"Don't be smart about it. The Holy Spirit's been battering away at the souls of the men in this family for generations. But do you think he's ever made so much as a dent?"
"Yeah--you know what? Maybe the Holy Spirit ain't so holy."
"What on earth do you mean?"
"You been to Oklahoma, ain't you, and Arizona. And that's all."
"What do you mean by saying that?"
"I don't know. Just you need to get around a little more, before you start talking about the Holy Spirit."
"James, do you go to church?"
"James, do you pray?"
His mother began to weep.
"Woman, let me tell you about the Holy Spirit. He's crazy."
He dreamed a great deal each night. It felt like work. Sleeping made him tired.
"I don't want home leave."
"Don't you want to see home?"
"This war is my home."
"There's no shame in hating, son, not in a war."
"I ain't your son."
"Forgive the presumption."
The rain stopped. Across the road in front of a small house a young woman played peekaboo with a child just walking, who lurched on tiptoes while a slightly older sister danced a solitary improvisation, with sweeping, parallel gestures of her arms, all three of them smiling as if the world went no farther than their happiness.
"I said I wouldn't mind," she said, and they commenced with an awkward kiss.
"Mr. Benét, do you have any wine?"
"I do. Thank God, I do. And half a fifth of Bushmills."
"Sounds like a party," she said, and laid two fingers lightly on his forearm. Taking the fingers in his hand, he led her to the double-sized bed, where he put to use what he'd learned from Henry Miller's daring passages, from small obscene photographs, dorm-room bull sessions. As in the time in Damulog, they didn't speak. Everything they did was a secret, especially from each other. As she'd said, she didn't mind, and at the very last part she gazed upward at something on the ceiling and cried out. And for an instant he thought, I am James Bond, before he dropped again into gray doubting--Artaud and Cioran, the dog, the weather, the point of it all, waiting for contact with a supposed double agent, the thing he'd been brought here nearly two years ago to accomplish. And it was folly. The wild-card operation and the war itself--folly on folly. And this woman beside him with whom he'd just made love, perspiring like a handball player.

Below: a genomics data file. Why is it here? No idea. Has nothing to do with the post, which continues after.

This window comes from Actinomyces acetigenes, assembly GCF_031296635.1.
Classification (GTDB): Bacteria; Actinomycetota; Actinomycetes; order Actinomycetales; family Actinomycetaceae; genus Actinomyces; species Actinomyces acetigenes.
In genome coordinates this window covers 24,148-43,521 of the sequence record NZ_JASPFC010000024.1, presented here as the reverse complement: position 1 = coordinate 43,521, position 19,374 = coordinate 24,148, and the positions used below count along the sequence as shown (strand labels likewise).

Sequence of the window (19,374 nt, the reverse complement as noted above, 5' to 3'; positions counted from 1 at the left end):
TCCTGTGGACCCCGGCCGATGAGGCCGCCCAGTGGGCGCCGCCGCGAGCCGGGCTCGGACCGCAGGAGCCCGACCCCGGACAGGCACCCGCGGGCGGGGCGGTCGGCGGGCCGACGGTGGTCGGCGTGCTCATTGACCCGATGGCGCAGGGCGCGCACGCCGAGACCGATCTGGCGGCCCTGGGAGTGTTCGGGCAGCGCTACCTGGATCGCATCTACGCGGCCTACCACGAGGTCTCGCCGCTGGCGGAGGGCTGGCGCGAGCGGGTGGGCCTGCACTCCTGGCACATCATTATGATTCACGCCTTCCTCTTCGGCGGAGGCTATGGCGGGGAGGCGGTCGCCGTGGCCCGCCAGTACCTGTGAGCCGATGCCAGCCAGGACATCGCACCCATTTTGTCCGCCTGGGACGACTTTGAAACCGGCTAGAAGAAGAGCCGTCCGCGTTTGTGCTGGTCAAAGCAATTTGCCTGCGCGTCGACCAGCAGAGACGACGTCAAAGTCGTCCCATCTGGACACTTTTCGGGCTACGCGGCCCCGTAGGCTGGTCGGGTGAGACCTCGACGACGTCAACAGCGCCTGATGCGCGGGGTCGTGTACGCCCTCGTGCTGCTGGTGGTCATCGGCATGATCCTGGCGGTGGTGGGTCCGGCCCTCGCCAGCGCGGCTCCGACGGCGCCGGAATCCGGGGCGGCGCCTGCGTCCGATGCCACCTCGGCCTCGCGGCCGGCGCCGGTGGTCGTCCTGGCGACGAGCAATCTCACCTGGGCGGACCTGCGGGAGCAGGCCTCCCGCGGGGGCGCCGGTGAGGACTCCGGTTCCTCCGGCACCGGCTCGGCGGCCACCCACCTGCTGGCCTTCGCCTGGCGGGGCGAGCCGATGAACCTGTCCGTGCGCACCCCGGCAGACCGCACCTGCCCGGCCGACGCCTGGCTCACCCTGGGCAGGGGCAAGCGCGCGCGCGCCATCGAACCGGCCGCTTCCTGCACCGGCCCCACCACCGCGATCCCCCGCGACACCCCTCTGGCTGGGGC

"Then listen to my grandmother. She always told us, Don't scatter your kindness in the forest. Plant them where they'll grow and feed you."
With the side of her foot, she kicked the dirt into the whole, careful to get as little as possible on her sandal. Her husband stared at this operation as if wishing he could grow tiny and throw himself in.
The double had arrived.
Skip watched the road beyond the gate. Not thinking about is mother at all. He supposed he'd think about her later. He couldn't predict the order of the these emotional events, his mother had never died before.
"I know from experience that life is suffering, and that suffering comes from clinging to things that won't stay."